Banquo (Adam Altman) and Malcolm (Allen Radway) gave a funny theatre lecture telling us that the real Macbeth was a great and just king and that much ink had been spilled to justify Shakespeare’s portrayal of him as a murderous despot.


When Allyson Sands Good appeared as Lady Macbeth, I was immediately transported into the story. Her delivery of Shakespearean English seemed as clear as modern speech and I was as excited as she when she greeted her husband as Thane of Cawdor. Her overzealous and eager urging of Macbeth (David Blatt) was as hard to take for me as it was for him. Blatt was able to show the conflict between Macbeth’s love for his wife, for his children, and for Banquo as he yielded to a temptation, which also seemed to be his destiny.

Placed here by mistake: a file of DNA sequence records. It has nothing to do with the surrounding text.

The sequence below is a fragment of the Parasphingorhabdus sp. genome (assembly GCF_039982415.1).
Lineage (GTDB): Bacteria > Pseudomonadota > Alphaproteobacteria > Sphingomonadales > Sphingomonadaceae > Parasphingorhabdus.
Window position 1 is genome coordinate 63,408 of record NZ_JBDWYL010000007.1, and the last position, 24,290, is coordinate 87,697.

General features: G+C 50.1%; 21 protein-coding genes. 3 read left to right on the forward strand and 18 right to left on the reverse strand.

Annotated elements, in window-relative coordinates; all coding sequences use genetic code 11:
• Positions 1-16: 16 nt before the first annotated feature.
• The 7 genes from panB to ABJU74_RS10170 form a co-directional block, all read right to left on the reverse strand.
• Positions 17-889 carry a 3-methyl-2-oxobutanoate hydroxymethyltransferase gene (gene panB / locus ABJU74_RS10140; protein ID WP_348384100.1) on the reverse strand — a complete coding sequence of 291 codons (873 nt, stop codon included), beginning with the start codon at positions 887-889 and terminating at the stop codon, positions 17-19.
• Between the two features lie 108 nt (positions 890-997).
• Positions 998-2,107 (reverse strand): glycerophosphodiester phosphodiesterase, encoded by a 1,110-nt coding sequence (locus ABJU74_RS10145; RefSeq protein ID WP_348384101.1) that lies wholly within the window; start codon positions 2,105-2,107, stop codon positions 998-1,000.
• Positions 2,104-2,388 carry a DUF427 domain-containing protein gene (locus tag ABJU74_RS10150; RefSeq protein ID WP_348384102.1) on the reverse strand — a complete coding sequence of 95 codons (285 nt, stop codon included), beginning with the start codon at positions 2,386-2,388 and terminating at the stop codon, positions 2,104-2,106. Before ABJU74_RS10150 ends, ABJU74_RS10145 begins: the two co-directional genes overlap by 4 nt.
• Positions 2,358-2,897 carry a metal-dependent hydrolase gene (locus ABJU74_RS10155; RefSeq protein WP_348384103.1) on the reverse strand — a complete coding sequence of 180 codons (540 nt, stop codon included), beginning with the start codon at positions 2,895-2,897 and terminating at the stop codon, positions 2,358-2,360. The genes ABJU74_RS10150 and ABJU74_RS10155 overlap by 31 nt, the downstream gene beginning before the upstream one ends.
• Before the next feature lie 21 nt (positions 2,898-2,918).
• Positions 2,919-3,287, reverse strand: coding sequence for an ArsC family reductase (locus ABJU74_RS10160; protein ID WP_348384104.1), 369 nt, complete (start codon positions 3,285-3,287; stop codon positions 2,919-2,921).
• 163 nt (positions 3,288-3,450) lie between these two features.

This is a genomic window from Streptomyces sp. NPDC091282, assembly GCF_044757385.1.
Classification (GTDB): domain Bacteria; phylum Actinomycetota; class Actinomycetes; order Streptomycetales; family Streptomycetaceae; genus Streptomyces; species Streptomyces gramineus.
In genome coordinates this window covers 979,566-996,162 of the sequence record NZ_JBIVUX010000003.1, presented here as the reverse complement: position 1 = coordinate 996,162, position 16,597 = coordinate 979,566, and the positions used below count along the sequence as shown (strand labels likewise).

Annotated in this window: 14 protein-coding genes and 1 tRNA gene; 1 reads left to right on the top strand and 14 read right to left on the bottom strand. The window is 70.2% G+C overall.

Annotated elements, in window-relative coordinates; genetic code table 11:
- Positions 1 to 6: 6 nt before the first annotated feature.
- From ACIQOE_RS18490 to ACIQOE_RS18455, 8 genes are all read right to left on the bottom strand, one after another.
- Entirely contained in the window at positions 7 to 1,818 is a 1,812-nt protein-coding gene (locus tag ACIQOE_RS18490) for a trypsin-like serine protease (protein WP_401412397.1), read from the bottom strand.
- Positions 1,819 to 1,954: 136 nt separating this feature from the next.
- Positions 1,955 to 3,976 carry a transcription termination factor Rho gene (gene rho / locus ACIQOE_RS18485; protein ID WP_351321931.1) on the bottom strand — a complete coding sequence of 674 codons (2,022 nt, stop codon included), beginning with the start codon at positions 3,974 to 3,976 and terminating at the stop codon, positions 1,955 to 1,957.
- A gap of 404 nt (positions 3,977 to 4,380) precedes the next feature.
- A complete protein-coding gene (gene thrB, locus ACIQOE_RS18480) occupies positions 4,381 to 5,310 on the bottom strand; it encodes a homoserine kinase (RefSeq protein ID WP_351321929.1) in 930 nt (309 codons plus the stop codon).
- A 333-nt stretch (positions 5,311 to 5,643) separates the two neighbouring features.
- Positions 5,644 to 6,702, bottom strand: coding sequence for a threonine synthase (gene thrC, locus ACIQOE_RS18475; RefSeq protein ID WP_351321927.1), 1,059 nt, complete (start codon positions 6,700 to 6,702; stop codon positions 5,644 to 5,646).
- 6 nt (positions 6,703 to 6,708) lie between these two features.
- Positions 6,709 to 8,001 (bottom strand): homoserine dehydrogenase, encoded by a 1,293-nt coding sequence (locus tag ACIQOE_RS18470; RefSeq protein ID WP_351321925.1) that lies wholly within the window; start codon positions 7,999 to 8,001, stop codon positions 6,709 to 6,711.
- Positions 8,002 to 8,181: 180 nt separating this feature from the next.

The play seemed brief and I had just stopped mourning the senseless deaths of the children of Macduff and the lonely wanderings of Banquo’s son Fleance, they appeared in the curtain call together – the wildly red-haired Harcourt-Brooke siblings. How lovely to have their Scots features to enhance the play.


Coming down the hill in the magic of the cool evening, I felt that Birnam wood had indeed come to my perch on the high hill of Rockwood Mansion Park.


Margaret Darby


Providing an interesting pre-show lecture, Actors Altman and Radway reminded us to listen for Shakespeare’s use of meter, as well as his disregard for iambic pentameter. In fact, as they emphasized, plays during his time were “heard”, not watched. The theme of the destructive trickle-down effect of a bad king on his empire is present in many of the Bard’s plays. Poor Hamlet is tortured by the evil that runs rampant in his own family; King Lear goes mad from his own terrible decisions. Lady Macbeth is engulfed by her own bloodlust and desire for power.